It’s been six days of virtual silence. I’ve had 2 phone conversations, minor texting and emailing and yelled at/loved on Puppy.
Of course, it’s been six days of inner FIELD DAY. Like when you started Kindergarten and went to school all year, secretly thinking it was cool but knowing that you shouldn’t say so, and then at the end of the year comes a certain day: Field Day. Where classes are cut and sleeves are rolled up and everybody laughs and it’s like you’re a family together, playing games in the sun. I have an apparent playground full of little children, older siblings, parental chaperons, teachers and friends all doing red three-leg sack race rover in my head. And even, a couple kids far off just past the tire swing near the creek talking alone.
So, it’s been just me. The first day I did the west side of the road down the mountain to the River House: treacherous. Hawk and land-fill country. The next day I did the east side of the road: lovely. Mushroom and frog country. Today I did the creek on the east side of the road. The one the deer sprung from, but hitting it much further up. Turns out, it is the main creek which feeds the Gasconade. Almighty Gaagle search engine map function informs me that the creek is unlisted, which means I get to name it.
It’s an important creek, it’s the creek where I’m going to build The Aerie!
I dropped the farm Blazer off at the Workshop and went back up the cow pasture towards the dream house from the other end of the field. I just only roughly believe their might be an easier way through, but there isn’t. Instead I’d like to introduce you to the 5 billion tiny rose thorn cuts across my calves. You know those $70 fancy waterproof open shoes you bought? You were had.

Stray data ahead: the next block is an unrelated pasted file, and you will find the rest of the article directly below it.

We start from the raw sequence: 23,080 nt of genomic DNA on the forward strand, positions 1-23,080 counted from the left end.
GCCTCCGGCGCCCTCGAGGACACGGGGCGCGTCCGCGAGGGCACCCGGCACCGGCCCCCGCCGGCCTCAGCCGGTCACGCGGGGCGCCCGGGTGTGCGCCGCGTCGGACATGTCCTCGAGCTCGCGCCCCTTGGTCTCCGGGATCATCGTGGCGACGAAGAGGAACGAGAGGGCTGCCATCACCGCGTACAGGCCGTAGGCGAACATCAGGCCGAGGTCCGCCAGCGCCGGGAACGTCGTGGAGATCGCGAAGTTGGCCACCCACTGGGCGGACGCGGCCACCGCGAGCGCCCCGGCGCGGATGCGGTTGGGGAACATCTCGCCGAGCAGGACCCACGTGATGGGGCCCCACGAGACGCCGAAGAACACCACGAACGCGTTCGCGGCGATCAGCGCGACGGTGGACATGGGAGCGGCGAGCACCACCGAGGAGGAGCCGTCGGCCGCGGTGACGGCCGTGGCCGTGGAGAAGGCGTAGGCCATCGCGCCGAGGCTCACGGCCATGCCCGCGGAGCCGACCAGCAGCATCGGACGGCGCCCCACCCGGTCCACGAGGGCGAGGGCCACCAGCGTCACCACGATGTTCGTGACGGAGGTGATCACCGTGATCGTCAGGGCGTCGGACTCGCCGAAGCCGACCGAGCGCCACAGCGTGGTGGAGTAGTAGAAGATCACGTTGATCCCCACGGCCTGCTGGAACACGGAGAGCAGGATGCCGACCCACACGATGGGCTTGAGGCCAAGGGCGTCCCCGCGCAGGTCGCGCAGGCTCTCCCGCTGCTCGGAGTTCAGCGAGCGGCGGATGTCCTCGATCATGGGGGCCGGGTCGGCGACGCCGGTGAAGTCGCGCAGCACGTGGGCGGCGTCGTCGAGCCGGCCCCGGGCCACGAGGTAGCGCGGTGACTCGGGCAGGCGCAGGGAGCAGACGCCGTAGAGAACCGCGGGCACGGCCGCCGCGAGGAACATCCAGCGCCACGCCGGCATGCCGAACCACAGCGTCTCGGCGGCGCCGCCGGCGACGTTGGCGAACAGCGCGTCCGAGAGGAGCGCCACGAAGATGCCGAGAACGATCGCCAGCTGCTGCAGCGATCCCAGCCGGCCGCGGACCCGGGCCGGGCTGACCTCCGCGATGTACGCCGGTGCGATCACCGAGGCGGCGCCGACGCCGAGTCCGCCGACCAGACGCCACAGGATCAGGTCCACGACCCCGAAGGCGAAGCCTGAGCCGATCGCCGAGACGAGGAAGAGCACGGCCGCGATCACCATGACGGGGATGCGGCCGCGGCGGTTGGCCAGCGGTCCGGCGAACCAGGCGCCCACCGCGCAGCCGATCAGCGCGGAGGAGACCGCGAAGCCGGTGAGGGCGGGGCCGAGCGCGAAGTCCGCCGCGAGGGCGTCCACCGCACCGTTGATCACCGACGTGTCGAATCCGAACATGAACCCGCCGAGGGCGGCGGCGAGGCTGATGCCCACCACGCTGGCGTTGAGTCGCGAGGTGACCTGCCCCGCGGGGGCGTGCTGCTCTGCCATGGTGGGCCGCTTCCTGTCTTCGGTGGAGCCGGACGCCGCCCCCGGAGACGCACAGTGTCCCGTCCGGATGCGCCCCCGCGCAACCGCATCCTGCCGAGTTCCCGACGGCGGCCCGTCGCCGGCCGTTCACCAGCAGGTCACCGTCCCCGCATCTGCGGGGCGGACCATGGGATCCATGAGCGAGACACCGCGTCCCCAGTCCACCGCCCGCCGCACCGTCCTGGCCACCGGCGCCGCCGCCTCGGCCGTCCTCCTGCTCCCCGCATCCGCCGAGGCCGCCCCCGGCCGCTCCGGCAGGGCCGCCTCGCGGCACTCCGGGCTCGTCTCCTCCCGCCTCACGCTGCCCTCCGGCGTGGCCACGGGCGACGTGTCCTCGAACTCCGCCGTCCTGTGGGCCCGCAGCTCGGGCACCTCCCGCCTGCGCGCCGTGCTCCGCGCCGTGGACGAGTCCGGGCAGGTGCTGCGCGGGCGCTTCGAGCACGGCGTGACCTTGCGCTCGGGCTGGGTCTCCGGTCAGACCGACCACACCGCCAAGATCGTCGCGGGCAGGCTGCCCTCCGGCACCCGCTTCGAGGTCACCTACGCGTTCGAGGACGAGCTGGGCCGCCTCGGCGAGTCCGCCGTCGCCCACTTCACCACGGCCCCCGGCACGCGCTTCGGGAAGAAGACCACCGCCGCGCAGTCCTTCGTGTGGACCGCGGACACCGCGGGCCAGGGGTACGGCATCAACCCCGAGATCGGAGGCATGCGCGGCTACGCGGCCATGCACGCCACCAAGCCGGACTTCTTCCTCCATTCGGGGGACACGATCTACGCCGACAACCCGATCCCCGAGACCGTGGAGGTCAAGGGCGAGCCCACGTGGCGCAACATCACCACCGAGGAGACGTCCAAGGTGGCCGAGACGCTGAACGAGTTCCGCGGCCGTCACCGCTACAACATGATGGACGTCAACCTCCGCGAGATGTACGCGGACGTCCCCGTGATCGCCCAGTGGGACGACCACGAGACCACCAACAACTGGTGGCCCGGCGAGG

It’s ok. We’ve already learned to live with broken shoes. So I’m thinking about how Mindless Wandering means you gotta trample a lot of things. I’m mowing down who knows who’s family estates. I mean it could be some kind of super-bad-bugs-club kind of mansion down there, forget those seeds, sorry flower. Just smashing through, and puppy is worse, he’s like at least 15 horse power of stamping around breaking little plants and bug-biting energy.
And it wasn’t so different when I left the city. I was on a real roll, you know when nothing can keep the pen down? When you have a sudden dam-burst infinity of tiny and immense things to say and you don’t even worry about what happens in the wash? The delta is such a long way off. But then I became aware of leaving. This altered things. So I partied, and really found the best of them, you know? The best of what any little burrough like mine can offer: they offered the kid of the housekeeper, really smart and bright but someone nobody pays attention to. And everybody was still Mindless Wandering. But instead of smashing the dark purpleflowers and the cattails, the rosebushes and the what-i-call-missouri-cactusses (made ya laugh), we were all smashing each other.
Not intentionally, of course. HOW GAUCHE. But people who called themselves family were just throwing a real hollywood right hook into each other’s faces. I wanted to call a time-out, but I wasn’t no umpire or coach. And now I might as well be an epoch away from all that.
So I made my way from the Cow Pasture, down the Easy Path, past the Selfie Statue Meadow with the Sitting Tree and I took that right I skipped the day before. Now we’re in the creek.
Oh Annie! I’m been chasing you my whole damn life! Ms. Dillard, you are now with me and I’ve read your book. It didn’t say one damn word about ticks! You filthy liar, making Nature seem tranquil and if you’re calm they’re calm, as if you don’t carry the parasitic echoes of every relationship back with you wherever you go. Everything has its price. As you say, my numberoneprimo lady, “Nothing is lost, and everything is spent.”
It’s decades cooler in the creek. The sun and the world take on an instantly calmer air.